As the heavy impact of the Sh17 billion lush award to teachers would have on the national economy is tabulated, the government was yesterday grappling with means of raising revenue to implement the 50 to 60 per cent pay hike following an order by the Supreme Court for immediate implementation.
Even while acknowledging there was no way out of implementing the pay hike, the National Treasury Principal Secretary Kamau Thugge warned that the ruling would have a devastating effect on the national financial status as the massive increase had not been factored into the 2015/16 National Budget.
Thugge spoke as details emerged on what each category of teachers would earn in the windfall that is supposed to be in their banks at the end of this month. (Refer to table) If every teacher is awarded a salary increase of 50 per cent (the minimum set by the court) the highest paid category (Chief Principal) will earn Sh189,213 up from Sh126,172.
The lowest paid (P1) teachers will gain an average increase of Sh10,145. This category, who are the majority in the profession, are paid Sh20,289. According to the Teachers Service Commission records, there are about 89 Chief Principals, 170 Senior Principals, 466 principals, 9,202 Principal Graduate Teachers II and 33,660 Senior Graduate Teachers.
Other categories are Graduate Teacher I (57,582), Graduate Teacher II (49,446), Under Graduate Teacher (16,273), Approved Teachers IV (35,227) and 90,945 P1 teachers.
If the pay increase is to be implemented, Thugge said the government would be forced to explore various options, including introducing a supplementary budget to the National Assembly, increasing taxes or borrowing internally.
“We are working on the matter now and, as we speak, we are looking at all the possibilities which could, at worst, force Kenyans to fund the inflated wage bill,” he told journalists after meeting members of the National Assembly (Finance and Planning Committee).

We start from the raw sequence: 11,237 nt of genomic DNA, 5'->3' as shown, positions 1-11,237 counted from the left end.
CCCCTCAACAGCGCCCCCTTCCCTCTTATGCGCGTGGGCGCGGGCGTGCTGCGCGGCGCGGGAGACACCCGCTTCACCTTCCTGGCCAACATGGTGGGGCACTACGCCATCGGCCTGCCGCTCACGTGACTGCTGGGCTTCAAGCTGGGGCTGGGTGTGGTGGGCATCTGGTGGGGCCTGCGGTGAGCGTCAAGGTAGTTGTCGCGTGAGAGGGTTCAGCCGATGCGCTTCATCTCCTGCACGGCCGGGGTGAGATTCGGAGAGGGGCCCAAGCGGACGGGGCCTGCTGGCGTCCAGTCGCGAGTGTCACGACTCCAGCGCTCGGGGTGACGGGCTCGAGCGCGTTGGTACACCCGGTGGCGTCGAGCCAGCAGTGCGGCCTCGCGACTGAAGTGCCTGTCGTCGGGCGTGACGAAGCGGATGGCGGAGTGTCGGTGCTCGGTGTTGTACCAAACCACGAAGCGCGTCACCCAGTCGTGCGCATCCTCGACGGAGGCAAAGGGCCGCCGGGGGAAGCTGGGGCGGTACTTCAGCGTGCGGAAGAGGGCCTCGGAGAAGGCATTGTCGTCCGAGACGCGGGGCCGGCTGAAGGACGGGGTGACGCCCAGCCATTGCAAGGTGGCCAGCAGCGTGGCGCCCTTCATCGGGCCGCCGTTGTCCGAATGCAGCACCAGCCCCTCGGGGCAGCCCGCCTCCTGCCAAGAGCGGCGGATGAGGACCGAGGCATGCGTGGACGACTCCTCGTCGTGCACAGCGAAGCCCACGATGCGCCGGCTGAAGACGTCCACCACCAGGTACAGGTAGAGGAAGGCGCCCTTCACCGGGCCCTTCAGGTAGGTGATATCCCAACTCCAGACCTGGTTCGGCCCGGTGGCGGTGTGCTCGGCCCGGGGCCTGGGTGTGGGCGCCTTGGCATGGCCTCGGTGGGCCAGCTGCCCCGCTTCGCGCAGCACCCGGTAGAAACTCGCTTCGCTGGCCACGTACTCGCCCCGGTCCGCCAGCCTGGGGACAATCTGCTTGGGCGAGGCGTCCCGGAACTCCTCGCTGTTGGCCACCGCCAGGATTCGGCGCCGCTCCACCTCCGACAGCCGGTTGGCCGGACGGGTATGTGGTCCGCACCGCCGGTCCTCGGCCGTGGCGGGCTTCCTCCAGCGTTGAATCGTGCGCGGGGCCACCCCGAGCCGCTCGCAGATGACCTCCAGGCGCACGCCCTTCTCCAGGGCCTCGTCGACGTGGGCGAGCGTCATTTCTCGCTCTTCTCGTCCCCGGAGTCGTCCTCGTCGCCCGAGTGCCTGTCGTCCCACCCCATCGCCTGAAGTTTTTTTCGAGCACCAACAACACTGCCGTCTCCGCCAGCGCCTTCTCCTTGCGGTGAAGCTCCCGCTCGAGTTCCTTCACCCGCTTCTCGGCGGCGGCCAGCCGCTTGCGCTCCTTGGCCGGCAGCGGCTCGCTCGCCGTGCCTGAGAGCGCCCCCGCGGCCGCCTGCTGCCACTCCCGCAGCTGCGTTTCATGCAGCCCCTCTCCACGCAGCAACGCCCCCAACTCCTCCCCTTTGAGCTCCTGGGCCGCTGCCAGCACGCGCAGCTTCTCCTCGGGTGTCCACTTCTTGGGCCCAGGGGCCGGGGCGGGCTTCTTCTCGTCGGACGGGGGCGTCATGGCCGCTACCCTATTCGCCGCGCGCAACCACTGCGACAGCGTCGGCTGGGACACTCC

Thugge, who was accompanied by technocrats from the National Treasury, said introducing a supplementary budget would mean cutting down on other essential expenditures, including development portfolios. However, he dismissed the possibility of borrowing, saying the law only allows the country to borrow for development purposes and not recurrent expenditure.
“The Executive is not able to raise the deficit of Sh500 billion which is required for the current financial year 2015/16,” he said. He said the Executive would seek the help and support of the National Assembly to raise the said money in order to bridge the gap.
While calling on the government to honour the Supreme Court ruling, the committee chair Benjamin Langat, however, raised concern it could set a bad precedent where other public service cadres could agitate for a pay hike against the Salaries and Remuneration Commission recommendations.
“The concern we have is that when you raise the salaries for one group, there are risks others could also ask for more money,” said Langat.
Meanwhile, TSC has invited the secretaries general of teachers unions (Knut and Kuppet) to a meeting at its headquarters at 8am today.
The agenda of the meeting called by TSC chief executive Nancy Macharia is to deliberate on the impact of the court ruling. This comes as the unions vowed to call a strike when schools re-open on Monday should the government fail to comply with the court order.
Knut secretary general Wilson Sossion said the union had instructed its lawyers to write to TSC and the National Treasury to cause revision of the salaries to adhere to Labour Relations Court ruling, effective end of August.
He called on TSC to recall the already printed August pay slips and incorporate the 50 to 60 per cent pay rise awarded by the court. Kuppet officials were in a meeting with their legal team for the better part of yesterday to forge the way forward should TSC fail to honour the new pay directive.
The Supreme Court on Monday said it had no jurisdiction to rule against the decision by the Court of Appeal which asked TSC to comply with a Labour Relations Court ruling and increase teachers’ salaries pending the hearing of their appeal slated for September 22.
TSC had filed a petition at the Supreme Court seeking to stop the award by the labour court that had been reaffirmed by the Court of Appeal.